Another aspect of the invention relates to a process of sintering articles of powder metal comprising blending graphite, Si carbide and lubricant with pre-alloyed iron base powder; pressing said blended mixture to a shaped article; preheating said pressed article to a temperature between 600 C. and 700 C.; sintering said article in a furnace in a reducing atmosphere to a temperature between 1250 C. and 1350; transferring said sintered article from said furnace to a region at a temperature of approximately 980 C.; rapidly forced gas cooling said sintered article from 980 C. to approximately 300 C. to 400 C. in nitrogen and further cooling to room temperature; reheating said article in a furnace to approximately 850 C. and holding the temperature of approximately 850 C. for up to two hours; slow cooling said article to room temperature. In one aspect the pressed article is placed on a tray for the preheating, sintering, transferring, rapidly forced gas cooling, cooling to room temperature steps referred to above, and then the article is separated from the tray prior to reheating said article in said furnace.

It is another aspect of this invention to provide an apparatus for producing sintered articles of powder metal comprising means for blending a mixture of graphite, Si carbide, lubricant and pre-alloyed iron base powder; means for compacting said blended mixture to a shaped article; means for preheating said shaped article to a temperature between 600 C. and 700 C.; a furnace for sintering said preheated article at a sintering temperature between 1250 C. and 1350 C. in a reducing atmosphere; means for transferring said sintered article to a transfer zone at approximately 980 C.; forced gas means for rapidly cooling said sintered article to approximately 300 C.; means to cool to room temperature; means to reheat said article to approximately 850 C. so as to slowly cool said article to room temperature.

Another aspect of this invention relates to a process of sintering articles of powder metal comprising blending graphite, Si Carbide and lubricant with pre-alloyed iron base powder, pressing said blended mixture to a shaped article; preheating said pressed article to a temperature between 600 C. and 700 C.; sintering said article in a furnace in a reducing atmosphere to a temperature between 1250 C. and 1350 C.; transferring said sintered article from said furnace to a region to slow cool said article to room temperature; reheating said article in another furnace to approximately 980 C. and holding the temperature of approximately 980 C. for up to one hour; rapidly forced gas cooling said sintered article from 980 C. to approximately 300 C. to 400 C. in nitrogen; then reheating said article in said other furnace to approximately 850 C. and holding the temperature of approximately 850 C. for up to two hours; and slow cooling said article to room temperature. In yet another aspect the pressed article is placed on a tray for the preheating, sintering, cooling to room temperature steps referred to above; and then the article is separated from the tray prior to reheating said article in said other furnace.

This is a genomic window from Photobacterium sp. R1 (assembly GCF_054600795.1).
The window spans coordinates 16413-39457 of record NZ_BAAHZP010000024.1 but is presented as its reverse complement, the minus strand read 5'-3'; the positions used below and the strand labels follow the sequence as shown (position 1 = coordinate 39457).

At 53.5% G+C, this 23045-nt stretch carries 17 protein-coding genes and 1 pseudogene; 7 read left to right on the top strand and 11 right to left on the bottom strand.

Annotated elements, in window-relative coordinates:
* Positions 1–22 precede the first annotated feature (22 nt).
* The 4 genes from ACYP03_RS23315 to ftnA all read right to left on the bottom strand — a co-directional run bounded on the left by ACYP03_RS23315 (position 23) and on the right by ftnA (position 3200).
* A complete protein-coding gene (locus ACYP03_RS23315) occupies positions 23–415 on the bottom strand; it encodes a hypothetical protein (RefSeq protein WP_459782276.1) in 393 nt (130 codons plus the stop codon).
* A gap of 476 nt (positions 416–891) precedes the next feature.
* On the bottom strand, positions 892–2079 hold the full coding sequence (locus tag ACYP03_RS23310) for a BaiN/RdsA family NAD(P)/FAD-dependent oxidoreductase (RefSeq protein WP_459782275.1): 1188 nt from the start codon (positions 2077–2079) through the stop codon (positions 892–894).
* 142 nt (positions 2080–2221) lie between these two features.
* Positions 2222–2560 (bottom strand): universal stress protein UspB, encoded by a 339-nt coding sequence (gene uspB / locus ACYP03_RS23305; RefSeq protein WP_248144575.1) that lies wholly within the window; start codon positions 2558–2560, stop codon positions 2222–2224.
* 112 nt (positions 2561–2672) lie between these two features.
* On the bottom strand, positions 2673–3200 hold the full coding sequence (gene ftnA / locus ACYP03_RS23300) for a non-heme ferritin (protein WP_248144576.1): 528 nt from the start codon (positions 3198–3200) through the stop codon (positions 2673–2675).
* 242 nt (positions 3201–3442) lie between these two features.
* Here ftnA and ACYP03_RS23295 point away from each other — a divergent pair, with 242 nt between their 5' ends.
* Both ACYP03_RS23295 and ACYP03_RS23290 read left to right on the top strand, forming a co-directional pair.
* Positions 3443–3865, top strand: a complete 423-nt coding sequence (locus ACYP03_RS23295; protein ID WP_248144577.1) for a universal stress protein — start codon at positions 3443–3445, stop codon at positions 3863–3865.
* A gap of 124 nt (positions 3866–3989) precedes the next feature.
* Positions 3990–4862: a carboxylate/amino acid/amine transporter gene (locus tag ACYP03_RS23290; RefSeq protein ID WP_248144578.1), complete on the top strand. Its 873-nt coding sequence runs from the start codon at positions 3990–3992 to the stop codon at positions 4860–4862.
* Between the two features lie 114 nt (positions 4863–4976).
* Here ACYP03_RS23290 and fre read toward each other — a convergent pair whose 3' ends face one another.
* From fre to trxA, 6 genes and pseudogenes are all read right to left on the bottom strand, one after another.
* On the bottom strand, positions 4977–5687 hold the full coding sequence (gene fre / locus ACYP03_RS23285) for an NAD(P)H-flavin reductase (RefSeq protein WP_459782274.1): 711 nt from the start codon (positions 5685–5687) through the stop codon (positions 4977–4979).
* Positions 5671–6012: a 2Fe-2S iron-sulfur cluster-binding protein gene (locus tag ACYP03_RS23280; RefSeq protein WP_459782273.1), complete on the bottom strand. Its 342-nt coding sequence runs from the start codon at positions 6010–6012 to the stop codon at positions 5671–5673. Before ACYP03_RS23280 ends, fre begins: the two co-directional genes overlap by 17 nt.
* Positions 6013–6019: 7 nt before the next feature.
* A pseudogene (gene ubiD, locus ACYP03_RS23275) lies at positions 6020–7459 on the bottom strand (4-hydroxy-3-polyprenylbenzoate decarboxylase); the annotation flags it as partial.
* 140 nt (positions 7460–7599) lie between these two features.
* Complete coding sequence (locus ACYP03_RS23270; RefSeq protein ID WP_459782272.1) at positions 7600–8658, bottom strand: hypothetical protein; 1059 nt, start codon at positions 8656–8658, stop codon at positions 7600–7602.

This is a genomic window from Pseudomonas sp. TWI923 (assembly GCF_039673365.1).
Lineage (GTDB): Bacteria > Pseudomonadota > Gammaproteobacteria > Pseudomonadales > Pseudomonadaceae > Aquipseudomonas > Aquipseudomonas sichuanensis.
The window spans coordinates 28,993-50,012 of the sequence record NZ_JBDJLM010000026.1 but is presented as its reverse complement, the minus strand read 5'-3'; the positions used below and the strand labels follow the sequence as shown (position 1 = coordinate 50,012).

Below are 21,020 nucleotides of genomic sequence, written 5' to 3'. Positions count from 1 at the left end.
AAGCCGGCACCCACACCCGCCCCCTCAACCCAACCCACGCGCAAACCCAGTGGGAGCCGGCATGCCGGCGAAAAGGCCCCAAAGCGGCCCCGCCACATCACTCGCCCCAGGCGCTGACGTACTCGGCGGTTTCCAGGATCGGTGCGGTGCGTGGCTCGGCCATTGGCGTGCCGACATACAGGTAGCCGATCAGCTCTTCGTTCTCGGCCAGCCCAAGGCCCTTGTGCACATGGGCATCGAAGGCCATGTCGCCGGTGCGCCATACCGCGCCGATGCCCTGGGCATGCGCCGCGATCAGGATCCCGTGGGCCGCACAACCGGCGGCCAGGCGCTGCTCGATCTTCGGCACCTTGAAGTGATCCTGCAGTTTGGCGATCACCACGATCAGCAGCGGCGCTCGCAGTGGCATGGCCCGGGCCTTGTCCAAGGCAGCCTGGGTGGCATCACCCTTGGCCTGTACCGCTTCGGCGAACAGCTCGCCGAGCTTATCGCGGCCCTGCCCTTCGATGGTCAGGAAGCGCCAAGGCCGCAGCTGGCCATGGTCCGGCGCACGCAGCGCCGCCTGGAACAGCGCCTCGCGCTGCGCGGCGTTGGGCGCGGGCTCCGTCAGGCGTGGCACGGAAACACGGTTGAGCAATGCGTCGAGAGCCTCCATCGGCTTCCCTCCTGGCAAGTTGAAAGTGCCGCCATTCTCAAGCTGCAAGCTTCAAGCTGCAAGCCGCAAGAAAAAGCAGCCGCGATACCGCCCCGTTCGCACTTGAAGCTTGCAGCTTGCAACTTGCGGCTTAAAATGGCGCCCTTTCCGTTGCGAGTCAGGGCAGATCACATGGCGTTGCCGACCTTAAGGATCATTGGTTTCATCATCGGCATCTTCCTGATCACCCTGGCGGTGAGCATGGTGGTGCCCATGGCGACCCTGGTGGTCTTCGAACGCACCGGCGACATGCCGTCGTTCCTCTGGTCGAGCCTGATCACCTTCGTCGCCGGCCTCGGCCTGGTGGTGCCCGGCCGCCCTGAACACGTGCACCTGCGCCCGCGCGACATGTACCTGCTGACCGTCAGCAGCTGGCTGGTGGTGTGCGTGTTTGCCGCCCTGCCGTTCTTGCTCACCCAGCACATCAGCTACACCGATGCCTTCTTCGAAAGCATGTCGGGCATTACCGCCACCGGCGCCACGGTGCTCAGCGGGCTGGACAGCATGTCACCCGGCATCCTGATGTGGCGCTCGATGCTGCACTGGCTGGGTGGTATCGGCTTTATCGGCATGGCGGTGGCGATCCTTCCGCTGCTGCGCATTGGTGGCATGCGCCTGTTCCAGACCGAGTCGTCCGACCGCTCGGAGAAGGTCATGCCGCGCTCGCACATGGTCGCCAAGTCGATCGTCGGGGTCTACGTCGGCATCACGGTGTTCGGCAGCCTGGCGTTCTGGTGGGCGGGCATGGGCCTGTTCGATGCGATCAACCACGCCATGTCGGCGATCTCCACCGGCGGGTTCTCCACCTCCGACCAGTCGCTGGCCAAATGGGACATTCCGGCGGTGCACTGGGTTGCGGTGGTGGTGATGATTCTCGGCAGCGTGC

Alternatively, the sintering furnace and other furnace can be linked with automated tray removal means being used.

Another aspect of this invention relates to apparatus for producing sintered articles of powder metal comprising means for blending a mixture of graphite, Si Carbide, lubricant and pre-alloyed iron base powder; means for compacting said blended mixture to a shaped article; means for preheating said shaped article to a temperature between 600 C. and 700 C.; furnace for sintering said preheated article at a sintering temperature between 1250 C. and 1350 C. in a reducing atmosphere; means for transferring said sintered article to a region to cool said article to room temperature; means for reheating said article in another furnace to approximately 980 C.; forced gas means for rapidly cooling said sintered article to approximately 300 C. to 400 C.; means for reheating said sintered article to approximately 850 C. so as to slowly cool said article to room temperature.

BRIEF DESCRIPTION OF DRAWINGS

FIG. 1 is a sketch of grain boundary carbides in an as sintered article.

FIG. 2 is a schematic view of the sintered process and apparatus of one embodiment as described herein.

FIG. 3 is a schematic diagram of one embodiment of the heat treatment and cooling process shown in FIG. 2.

FIG. 4 is a schematic view of the sintering process and apparatus of another embodiment as described herein.

FIG. 5 is a schematic diagram of another embodiment of the heat treatment and cooling process as shown in FIG. 4.

BEST MODE FOR CARRYING OUT THE INVENTION

In the description which follows, like parts are marked throughout the specification and the drawings with the same respective reference numerals. The drawings are not necessarily to scale and in some instances proportions may have been exaggerated in order to more clearly depict certain features of the invention.